I want to be honest with you, also because that is how I am and that was my first intention when I was asked to write something about Italy; besides, for my sensibility and for I feel like I experience everyday living in this country, it would be quite impossible to create out of nothing something which isn’t already there.
Considering that every 10 km dialects, society, lifestyle, change in my country, I’ll start for this article to write about my little village, Torchiarolo, promising to be completely sincere and hoping not to forget anything about it.
First thing to know about my village is its geography. I’m not simply talking about the fact that’s just 4 km far from the sea and that’s possible to enjoy a wonderful weather and swim since April till, in the luckiest years, the first half of November. I look at this little spot on the map as to the exact point where 2 lines meet each other. One goes from Beijing to New York and, the other one, from Stockholm to Cape Town. I travelled in different countries, mainly in Europe and I never visited any of the cities I mentioned above, but still, for the way I imagine them and for the informations I got about those places, it’s like I can find them altogether in the quiet and nice spot where I grew up.
What I’m about to describe is not a hidden corner of Wonderland (though to my eyes, everything that happens here is a wonder); it can be better than how it is, though, for me, it’s perfect this way. It’s like being immersed in an uncontaminated contaminations of features, ages, ideas, rituals.
Tourists who visited it during the ceremonies for the Patron Saint soon after Easter, looked at the colorful lights decorating the streets as if they were in Las Vegas; people who go to work, early in the morning still use old cars to reach the countryside, like African or Asian traditional tribes would still do. To reach” is probably not the right verb in this case. Nature, here, is all around; it’s so German and Swedish in every single detail out of the edge of the village (perfectly defined lines of trees, watering systems, special cares and attentions for each plant) and so familiar and spontaneous “in town”, so similar to a savannah that it seems like houses, modern, English Empire style, were somehow added there, coming from a different place and age, by some unknown circumstances and chances.
Man and nature lived together here since centuries and their relationship is at the same time both human and “natural”. My grandpa, for example, was used to consider his trees as part of the family, scolding and yelling to my father or uncle if an olive hadn’t been watered enough or some branches were pruned in a wrong way.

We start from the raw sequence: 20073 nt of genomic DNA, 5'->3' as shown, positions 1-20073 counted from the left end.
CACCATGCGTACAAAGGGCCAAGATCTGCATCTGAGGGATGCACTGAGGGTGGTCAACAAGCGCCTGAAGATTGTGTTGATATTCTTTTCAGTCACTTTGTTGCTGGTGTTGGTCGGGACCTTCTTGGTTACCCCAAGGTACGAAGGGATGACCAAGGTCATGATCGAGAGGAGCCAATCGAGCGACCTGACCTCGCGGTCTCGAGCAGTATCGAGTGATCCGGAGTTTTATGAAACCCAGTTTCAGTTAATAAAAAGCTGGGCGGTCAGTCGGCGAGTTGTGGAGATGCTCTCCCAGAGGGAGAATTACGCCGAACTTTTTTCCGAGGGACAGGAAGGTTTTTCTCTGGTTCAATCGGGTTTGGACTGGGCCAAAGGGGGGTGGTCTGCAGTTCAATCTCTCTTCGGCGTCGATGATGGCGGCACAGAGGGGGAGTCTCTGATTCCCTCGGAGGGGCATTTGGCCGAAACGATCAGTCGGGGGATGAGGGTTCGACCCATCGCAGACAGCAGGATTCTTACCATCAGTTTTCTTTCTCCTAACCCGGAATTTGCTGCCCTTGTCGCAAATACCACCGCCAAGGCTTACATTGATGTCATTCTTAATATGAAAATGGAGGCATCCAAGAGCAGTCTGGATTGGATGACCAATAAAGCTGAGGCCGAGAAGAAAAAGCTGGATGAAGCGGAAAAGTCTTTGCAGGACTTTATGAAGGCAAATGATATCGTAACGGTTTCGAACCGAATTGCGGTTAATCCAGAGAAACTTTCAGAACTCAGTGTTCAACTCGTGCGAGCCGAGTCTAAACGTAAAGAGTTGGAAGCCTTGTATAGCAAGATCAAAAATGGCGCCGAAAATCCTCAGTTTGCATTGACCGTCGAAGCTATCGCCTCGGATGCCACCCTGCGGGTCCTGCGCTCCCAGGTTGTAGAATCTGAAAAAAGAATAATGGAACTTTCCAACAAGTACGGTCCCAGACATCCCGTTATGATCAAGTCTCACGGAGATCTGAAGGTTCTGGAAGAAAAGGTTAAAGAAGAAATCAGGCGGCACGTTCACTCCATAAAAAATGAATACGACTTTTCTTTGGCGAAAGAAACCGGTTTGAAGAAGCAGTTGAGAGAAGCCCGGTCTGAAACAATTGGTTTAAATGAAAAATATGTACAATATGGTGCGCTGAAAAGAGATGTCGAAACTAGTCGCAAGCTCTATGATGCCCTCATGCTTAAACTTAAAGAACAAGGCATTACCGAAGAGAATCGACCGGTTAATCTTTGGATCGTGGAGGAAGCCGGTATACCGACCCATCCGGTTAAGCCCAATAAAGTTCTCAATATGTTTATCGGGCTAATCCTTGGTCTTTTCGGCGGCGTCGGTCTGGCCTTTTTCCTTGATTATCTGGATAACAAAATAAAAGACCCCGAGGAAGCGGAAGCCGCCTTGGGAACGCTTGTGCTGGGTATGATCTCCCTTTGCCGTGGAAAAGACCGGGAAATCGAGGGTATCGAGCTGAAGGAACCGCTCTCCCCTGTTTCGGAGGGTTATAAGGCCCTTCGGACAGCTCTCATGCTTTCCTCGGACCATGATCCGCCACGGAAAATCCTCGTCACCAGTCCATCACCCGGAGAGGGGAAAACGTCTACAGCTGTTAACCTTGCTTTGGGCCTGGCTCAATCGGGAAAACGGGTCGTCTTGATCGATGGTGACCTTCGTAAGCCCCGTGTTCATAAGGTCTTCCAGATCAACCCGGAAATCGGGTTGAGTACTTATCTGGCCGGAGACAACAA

People, here, got roots and they are proud of them, and they travel. The name itself of the village proves it. At the beginning it was connected with “Turkey” at the time of the Turkish invasions in Italy in the XVII century, but later it meant “golden winepress”, for the quality of its oil and wine. It’s located so close to the sea that you can almost breathe the perfume of Albania, Croatia, Greece…Middle East. As I said if on one hand people are so into this “land”, on the other they use to promote their abilities and talent anywhere else. Here you can find the European Champion of billiard or two painters whose works are appreciated all around Italy and in many countries in Europe, people who are extremely creative and willing to promote and increase the fame and the dignity of this little community, with their little ideas or projects, one of the best singer of the traditional music of my region, “pizzica” which is, as the village is, extremely local and, at the same time multicultural and international. Amazing food.
Coming back from Spain, this summer, I noticed for the first time that the same tree got different shapes, according to the way it’ cultivated, the place where it grows, etc. The same thing happens with my village. As I said it’s a place with strong roots, not better, not worse than others, but genuine, ancient, pure. Characteristic in a certain way.
I chose intentionally the adjectives I just used. Torchiarolo is just few centuries old (it was built by the end of the XV century most probably) and, together with new villas and houses you can still see tracks of past ages. Valesium, for example, is an archeological site where for years Dutch archeologists came for their researches; churches are mainly baroque or modern, a little Castles is there since almost half a millennium, three or four towers, few meters out of the edge of town defended it in the past and tributes honor to the history of the village. Few hundred meters out of its borders, close to a Sanctuary which is considered somehow holy by Torchiarolo inhabitants due to the discovering of a painting during annual plowing (cause of hilarious dispute with some villages nearby and source of legends), you can find an open park, a reserve, a bird sanctuary where, during spring and summer you can find hedgehogs, baby falcons, herons, foxes, hares and many other animals in an unregulated countryside.